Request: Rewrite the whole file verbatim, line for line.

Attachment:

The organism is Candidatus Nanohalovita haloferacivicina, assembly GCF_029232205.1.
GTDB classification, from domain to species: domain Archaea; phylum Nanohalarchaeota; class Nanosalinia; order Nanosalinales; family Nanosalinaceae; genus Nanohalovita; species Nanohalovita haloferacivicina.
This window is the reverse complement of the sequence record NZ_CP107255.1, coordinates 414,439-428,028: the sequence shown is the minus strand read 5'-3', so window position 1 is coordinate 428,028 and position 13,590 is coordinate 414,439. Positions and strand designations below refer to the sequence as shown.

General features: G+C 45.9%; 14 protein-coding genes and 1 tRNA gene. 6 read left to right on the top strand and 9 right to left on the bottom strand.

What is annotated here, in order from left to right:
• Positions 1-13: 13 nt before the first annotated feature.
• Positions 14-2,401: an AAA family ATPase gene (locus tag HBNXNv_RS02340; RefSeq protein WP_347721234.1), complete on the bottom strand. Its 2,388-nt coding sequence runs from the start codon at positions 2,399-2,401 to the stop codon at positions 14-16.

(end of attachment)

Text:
The organism is Candidatus Nanohalovita haloferacivicina, assembly GCF_029232205.1.
GTDB classification, from domain to species: domain Archaea; phylum Nanohalarchaeota; class Nanosalinia; order Nanosalinales; family Nanosalinaceae; genus Nanohalovita; species Nanohalovita haloferacivicina.
This window is the reverse complement of the sequence record NZ_CP107255.1, coordinates 414,439-428,028: the sequence shown is the minus strand read 5'-3', so window position 1 is coordinate 428,028 and position 13,590 is coordinate 414,439. Positions and strand designations below refer to the sequence as shown.

General features: G+C 45.9%; 14 protein-coding genes and 1 tRNA gene. 6 read left to right on the top strand and 9 right to left on the bottom strand.

What is annotated here, in order from left to right:
• Positions 1-13: 13 nt before the first annotated feature.
• Positions 14-2,401: an AAA family ATPase gene (locus tag HBNXNv_RS02340; RefSeq protein WP_347721234.1), complete on the bottom strand. Its 2,388-nt coding sequence runs from the start codon at positions 2,399-2,401 to the stop codon at positions 14-16.